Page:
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CD Review

John Blow

Music for Harpsichord and Spinet

  • Prelude for Keyboard in G Major
  • Ground in G minor
  • A Choice Collection of Lessons:
  • Suite #1 in D minor
  • Suite #4 in C Major
  • Chaconne in F Major
  • Chaconne in G Major
  • Mortlack's Ground
Robert Woolley, harpsichord and spinet
Meridian CDE84464 ADD 75:36
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Recorded in analogue sound (very fetchingly) in 1981 and 1982, this collection of various keyboard works by John Blow (1649-1708) is welcome in 2005. Blow was Henry Purcell's mentor, and so it is difficult to overestimate the impact that he had on the evolution of English music right up to the present time. Purcell's keyboard music is overshadowed by his works for the theater and the church. In contrast, Blow composed a great deal of keyboard music of considerable importance, although not much of it has been published until recently. We owe it to musicians such as Robert Woolley that this music is being made available to us once more.

There are several genres of music on this CD. First, there are two brief and independent preludes, whose function is likely to have been to train the musician as well as to entertain the listener. Various grounds and chaconnes (here spelled "chacones") make use of the repeated bass lines characteristic of these genres, although Blow treats this so-called "ground bass" device with some freedom, particularly in the chacones – which are, after all, dance music. And then there are the multi-movement suites, or "setts." Blow composed around a dozen of these. Bach's suites often had six or seven movements, and suites by French composers could have even more. Blow limited himself to four or five movements in his suites, although the movement names (almand, saraband, corant, gavotte, etc.) will be familiar from Bach and the French models. Finally, there are individual pieces in various categories, such as music that might have been used in theatrical settings – "Mr. Mountfort's Delight" is an example of this, William Mountfort, being a prominent entertainer from the Restoration period.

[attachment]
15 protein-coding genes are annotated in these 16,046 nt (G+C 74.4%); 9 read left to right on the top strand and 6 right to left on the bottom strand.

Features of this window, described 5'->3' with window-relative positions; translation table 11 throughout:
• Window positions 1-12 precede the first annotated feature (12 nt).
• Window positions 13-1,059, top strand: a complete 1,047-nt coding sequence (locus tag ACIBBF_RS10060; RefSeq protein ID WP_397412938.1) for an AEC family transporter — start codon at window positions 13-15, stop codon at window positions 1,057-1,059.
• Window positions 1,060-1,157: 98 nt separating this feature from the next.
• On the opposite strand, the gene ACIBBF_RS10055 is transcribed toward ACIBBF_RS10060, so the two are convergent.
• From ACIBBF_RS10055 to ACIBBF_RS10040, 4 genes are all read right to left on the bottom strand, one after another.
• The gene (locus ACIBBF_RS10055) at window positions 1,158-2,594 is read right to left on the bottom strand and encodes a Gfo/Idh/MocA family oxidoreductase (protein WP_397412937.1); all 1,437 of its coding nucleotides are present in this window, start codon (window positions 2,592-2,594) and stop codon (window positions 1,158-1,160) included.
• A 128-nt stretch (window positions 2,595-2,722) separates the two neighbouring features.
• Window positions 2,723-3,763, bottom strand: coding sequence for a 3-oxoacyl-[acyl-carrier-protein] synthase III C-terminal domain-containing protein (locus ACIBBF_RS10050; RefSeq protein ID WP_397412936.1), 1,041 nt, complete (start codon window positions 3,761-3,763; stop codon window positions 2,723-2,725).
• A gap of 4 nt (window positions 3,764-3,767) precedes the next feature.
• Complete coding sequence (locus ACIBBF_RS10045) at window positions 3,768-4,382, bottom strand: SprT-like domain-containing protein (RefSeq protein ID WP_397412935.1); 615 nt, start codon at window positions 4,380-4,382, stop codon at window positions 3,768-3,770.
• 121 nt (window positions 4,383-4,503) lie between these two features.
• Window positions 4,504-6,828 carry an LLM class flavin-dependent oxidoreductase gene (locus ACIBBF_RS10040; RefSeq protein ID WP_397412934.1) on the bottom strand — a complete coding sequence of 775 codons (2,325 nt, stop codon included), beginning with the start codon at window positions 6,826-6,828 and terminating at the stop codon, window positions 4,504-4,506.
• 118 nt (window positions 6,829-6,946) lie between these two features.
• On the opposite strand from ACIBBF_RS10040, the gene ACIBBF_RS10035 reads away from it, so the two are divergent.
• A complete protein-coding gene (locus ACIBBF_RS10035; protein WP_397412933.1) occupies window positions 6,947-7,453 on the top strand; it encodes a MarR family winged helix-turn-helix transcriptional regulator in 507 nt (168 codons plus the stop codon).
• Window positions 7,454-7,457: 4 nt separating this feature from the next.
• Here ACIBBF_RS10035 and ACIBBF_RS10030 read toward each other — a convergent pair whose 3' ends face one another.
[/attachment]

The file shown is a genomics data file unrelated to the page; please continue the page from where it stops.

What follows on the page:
Woolley plays two instruments on this recording, a Bentside spinet built in 1689, and a harpsichord by an unknown maker, built in 1623. Woolley's reasons for using one instrument or another in each of the works is not explained, but it might have to do with the fact that the harpsichord has a five-octave range, while the spinet has a range of only four. At any rate, Woolley's choice of instruments is effective, and the attractiveness of this CD is enhanced by the variety in timbres. Woolley is sensitive to the music's beautiful gravity, as well as to Blow's fantasy and creativity. This is an excellent collection, and it will enrich the hours of any intelligent listener.

Copyright © 2005, Raymond Tuttle